Quick Book Review: “Lot” by Bryan Washington

This is a collection of stories (13 of them) that mostly focus on the personal and family life of the son of an immigrant family in Houston.  The father is Latino and the mother is black, and as the son grows into adulthood, he has to deal with life as an immigrant, namely the prejudices and economic realities in his community.  He also has to come to terms with his sexuality.  The stories deal with broken families, menial work, prostitution, AIDS, and figuring out how to be yourself when you don’t really know exactly who you are.  The stories are gritty and real, and written in the real language of the street.  I liked most of the stories.  A few really stuck with me, especially “Waugh”, about a group of young male hustlers and the hardships they faced. The stories alternate, from the personal life of the unnamed narrator, to the experiences of the interesting characters in his circle.  In a world that seems designed to keep immigrants down and struggling, the author’s characters manage to retain their dignity and keep plugging on. These are sad, depressing stories, but they’re honest and inspiring and well-written.  My life couldn’t be more different than those of the characters in these stories, and yet I could relate to them, because the emotions that the author taps into are universal.  An excellent collection, even more remarkable considering that this is the author’s debut publication.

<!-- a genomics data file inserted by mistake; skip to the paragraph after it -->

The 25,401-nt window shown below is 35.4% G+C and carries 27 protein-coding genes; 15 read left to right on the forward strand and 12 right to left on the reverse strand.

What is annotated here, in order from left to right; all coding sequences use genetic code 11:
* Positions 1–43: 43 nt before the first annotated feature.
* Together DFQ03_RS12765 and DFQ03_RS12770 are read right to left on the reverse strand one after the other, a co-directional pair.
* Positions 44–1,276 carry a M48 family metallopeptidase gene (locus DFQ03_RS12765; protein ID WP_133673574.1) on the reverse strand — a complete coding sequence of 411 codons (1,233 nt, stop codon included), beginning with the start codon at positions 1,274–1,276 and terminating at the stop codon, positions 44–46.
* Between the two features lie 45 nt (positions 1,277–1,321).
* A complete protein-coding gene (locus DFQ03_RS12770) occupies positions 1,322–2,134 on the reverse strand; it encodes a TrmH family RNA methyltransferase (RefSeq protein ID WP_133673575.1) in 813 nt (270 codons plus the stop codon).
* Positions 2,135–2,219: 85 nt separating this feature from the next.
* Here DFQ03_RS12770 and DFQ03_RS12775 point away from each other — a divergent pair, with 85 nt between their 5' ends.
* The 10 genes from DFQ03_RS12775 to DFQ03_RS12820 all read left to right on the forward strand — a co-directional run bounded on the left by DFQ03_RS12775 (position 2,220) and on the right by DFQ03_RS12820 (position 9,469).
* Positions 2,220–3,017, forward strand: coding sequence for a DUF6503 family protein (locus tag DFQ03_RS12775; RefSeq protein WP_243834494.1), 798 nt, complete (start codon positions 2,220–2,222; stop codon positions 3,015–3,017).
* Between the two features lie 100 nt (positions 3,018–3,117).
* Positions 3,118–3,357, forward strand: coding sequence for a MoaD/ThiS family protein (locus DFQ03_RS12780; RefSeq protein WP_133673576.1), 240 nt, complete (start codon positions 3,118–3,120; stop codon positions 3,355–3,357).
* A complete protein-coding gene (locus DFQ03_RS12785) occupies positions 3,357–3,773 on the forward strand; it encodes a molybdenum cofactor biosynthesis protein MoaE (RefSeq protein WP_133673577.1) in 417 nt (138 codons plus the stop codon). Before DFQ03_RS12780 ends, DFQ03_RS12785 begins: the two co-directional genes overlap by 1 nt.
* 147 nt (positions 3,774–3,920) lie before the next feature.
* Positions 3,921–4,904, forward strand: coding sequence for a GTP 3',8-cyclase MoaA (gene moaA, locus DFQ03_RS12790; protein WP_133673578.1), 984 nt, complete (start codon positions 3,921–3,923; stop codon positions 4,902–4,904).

“Lot” by Bryan Washington

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